Josh Levin wrote this great review of Zombieland for Slate back in 2009. His thesis states that Jesse Eisenberg, Woody Harrelson, and Emma Stone’s romp through the undead, Bill Murray’s mansion, and the Southwestern United States is so good because the action unspools less like a movie and more like a movie made by a gamer who’s obsessed with first-person shooters.
Here’s an excerpt:
Zombie cinema has already been sliced into such thin micro-genres— zombie pole dancers! zombie Nazis! — that auteurs of the undead should probably stop striving for originality. And yet Zombieland is something new, perhaps because it borrows from another medium. While the movie may not have been hatched inside a PlayStation, Zombieland reveals why every video-game movie ever made has been horrendous. Games, particularly the kind that get optioned by Hollywood, are supposed to be fun. Movies based on games, however, take themselves altogether too seriously, evoking the mood of the dour, pixel-faced characters rather than the thrill of the bloodthirsty, button-mashing gameplay. Zombieland, with its belching, goo-spewing undead, looks at the scenery of a video game through a fanboy’s eyes. What’s the point of wading through a zombie nation if you’re not going to kick some zombie ass?
So, if Zombieland is a movie that’s like a video game, Bite Me is a web series (and TV show) that’s like a Zombieland levelled up.
The online original from online video powerhouse Machinima and independent film and television distribution company Lionsgate is produced by the genre storytellers at Epic Level Entertainment, directed by sci-fi fan Jarrett Lee Conaway, written by relatively new George A. Romero buffs Andy Shapiro and Bob Quinn, and stars Yousef Abu-Taleb (Lonelygirl15), Justin Giddings (Pretty Little Liars), Ryan Welsh, Dani Lennon (The Casting Office), Risdon Roberts, and Morgan Benoit (The Forbidden Kingdom) as a ragtag group of expert Resident Evil players and individuals who would never be caught dead talking to expert Resident Evil players, traversing and trying to survive in a Los Angeles overrun with zombie hordes.
The charm of Bite Me and what makes it so palatable to Machinima’s gamer-centric audience (aside from the fancy freeze-frame character intros, 8-bit animations, and comic book-style recaps that are all kinda reminiscent of the rules of Zombieland) has to do with the last part of that description above. When I say members of this set of surviving humans are expert Resident Evil players, I don’t mean they are like expert Resident Evil players. I mean they’re the types of people with game-controller-induced thumb calluses who can manipulate Lara Croft like Chuck Yeager can a P-51D-20NA.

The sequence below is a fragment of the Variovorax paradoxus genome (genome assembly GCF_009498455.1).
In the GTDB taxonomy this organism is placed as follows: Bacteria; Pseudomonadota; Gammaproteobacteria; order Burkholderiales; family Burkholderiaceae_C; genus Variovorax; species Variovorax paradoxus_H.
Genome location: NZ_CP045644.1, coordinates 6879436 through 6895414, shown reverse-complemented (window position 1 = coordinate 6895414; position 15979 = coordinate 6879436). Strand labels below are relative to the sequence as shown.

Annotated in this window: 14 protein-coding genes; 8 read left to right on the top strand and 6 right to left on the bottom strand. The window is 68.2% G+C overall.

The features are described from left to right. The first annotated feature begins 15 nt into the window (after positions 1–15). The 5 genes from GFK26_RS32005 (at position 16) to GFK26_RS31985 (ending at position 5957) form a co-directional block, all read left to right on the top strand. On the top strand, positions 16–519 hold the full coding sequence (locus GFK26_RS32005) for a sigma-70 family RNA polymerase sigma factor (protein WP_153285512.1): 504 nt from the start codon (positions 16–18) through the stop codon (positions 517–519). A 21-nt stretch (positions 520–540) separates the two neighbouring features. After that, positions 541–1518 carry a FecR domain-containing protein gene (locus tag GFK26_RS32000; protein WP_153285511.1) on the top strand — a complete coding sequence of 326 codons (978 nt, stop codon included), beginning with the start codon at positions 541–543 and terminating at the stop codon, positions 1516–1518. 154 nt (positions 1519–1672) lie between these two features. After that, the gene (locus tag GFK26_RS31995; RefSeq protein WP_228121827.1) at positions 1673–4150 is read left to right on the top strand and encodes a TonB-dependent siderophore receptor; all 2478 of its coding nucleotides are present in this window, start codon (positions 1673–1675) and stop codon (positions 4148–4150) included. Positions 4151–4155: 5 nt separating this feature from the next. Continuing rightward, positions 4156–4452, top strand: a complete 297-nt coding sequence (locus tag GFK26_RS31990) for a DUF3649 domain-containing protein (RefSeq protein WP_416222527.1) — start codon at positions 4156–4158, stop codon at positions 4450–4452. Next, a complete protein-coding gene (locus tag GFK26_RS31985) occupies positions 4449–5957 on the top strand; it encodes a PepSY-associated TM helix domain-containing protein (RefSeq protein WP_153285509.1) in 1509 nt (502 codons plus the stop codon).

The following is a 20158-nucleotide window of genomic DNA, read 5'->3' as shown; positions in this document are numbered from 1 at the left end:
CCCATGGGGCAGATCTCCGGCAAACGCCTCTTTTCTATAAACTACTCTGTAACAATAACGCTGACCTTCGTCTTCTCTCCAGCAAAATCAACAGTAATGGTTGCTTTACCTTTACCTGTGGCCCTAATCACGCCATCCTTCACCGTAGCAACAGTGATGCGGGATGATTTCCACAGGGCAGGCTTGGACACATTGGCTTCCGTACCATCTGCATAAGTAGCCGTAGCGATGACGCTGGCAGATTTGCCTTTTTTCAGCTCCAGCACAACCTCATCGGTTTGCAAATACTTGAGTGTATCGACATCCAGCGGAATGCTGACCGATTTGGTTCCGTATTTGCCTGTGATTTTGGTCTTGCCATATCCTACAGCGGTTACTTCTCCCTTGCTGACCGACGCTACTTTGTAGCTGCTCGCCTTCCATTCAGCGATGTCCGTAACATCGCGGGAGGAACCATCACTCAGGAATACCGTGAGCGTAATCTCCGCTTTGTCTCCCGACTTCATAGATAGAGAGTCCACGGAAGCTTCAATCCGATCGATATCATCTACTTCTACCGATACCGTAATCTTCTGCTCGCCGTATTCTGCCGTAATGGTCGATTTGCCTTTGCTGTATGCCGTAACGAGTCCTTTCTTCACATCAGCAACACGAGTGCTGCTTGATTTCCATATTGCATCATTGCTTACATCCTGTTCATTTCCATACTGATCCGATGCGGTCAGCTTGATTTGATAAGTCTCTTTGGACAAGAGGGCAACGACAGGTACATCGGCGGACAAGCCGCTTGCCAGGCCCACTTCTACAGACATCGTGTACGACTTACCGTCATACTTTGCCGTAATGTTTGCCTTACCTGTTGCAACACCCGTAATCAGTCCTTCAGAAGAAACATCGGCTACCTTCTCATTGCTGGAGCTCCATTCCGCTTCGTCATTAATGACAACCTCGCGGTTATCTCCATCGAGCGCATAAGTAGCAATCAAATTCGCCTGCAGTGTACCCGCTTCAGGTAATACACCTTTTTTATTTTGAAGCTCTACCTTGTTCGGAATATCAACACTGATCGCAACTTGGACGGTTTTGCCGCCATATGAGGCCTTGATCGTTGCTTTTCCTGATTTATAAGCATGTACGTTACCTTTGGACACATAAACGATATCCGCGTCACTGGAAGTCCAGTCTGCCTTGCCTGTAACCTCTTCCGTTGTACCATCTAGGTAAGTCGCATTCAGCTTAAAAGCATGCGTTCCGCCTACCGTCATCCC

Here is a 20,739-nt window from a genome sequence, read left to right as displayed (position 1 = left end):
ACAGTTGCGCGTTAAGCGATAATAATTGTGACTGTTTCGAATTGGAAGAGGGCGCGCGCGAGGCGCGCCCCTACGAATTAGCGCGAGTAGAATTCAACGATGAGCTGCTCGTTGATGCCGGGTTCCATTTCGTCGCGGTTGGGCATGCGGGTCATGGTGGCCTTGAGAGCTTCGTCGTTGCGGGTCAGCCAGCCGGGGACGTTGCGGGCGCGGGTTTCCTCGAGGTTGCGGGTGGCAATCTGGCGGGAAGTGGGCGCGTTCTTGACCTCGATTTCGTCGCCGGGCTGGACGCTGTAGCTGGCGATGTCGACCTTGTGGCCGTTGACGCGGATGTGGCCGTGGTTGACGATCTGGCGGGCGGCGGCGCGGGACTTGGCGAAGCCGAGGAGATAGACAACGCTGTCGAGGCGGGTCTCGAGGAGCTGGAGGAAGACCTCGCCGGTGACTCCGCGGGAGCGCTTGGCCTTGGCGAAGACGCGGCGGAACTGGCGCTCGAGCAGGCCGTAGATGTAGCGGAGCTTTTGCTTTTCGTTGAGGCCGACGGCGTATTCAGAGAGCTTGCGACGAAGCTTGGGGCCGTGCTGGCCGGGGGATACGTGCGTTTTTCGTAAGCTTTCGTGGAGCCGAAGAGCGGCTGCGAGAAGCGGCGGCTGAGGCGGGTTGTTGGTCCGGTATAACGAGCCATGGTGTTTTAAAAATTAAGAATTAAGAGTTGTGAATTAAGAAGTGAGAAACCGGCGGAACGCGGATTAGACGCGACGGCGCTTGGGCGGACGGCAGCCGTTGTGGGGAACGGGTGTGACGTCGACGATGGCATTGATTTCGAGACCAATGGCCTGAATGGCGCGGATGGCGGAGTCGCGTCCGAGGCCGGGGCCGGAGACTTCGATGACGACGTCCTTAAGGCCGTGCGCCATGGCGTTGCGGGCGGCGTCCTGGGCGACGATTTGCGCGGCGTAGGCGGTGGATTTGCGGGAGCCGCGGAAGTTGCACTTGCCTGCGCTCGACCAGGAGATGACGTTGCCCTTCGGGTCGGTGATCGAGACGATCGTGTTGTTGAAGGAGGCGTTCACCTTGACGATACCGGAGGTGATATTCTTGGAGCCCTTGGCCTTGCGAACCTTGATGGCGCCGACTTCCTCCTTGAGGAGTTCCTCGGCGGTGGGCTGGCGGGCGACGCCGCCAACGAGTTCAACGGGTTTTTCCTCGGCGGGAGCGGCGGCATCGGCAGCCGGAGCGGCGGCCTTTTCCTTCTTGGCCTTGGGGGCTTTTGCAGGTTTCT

That all makes Bite Me one of the only entertainment properties I’ve ever seen that’s about zombies, in which the characters already know about the existence of zombies. There are no important persons waking up in hospital gowns after being unconscious for 28 days or less wondering, “WTF?!” after finding grotesque and decaying human forms with a taste for human flesh milling and/or sprinting about. Our heroes have seen Planet Terror. They constantly reference zombie video game and movie mythology as if they’re compiling research for a survival guide or writing a dissertation for a doctoral degree.
The production, action, and everything else about the show aside from the genre references are great, too. If you don’t believe me, check out the view counts. The first season of Bite Me racked up over 14 million views on YouTube across its five episode run. That added up to enough of an audience for the powers that be at Machinima and Lionsgate to greenlight a second, season.
That second season of Bite Me debuted this week. It’s comprised of 10-episodes with a run time bumping 15 minutes for each installment. It’s also shot with some serious production equipment and mostly inside the confines of the appropriately post-outbreak-apocalyptic-looking Lacy Street studios, which is where we caught up with Bite Me co-writer Andy Shapiro to ask him about zombie lore, how many hours he’s logged of Dead Rising, and what’s in store for Bite Me Season 2.
If you want more Bite Me info than what’s provided in the incredibly edited interview above (Editors Note: I edited the interview above), then be sure to listen to Los Angeles 89.3 KPPC radio story about Machinima and Bite Me, with commentary from Tubefilter’s very own Drew Baldwin.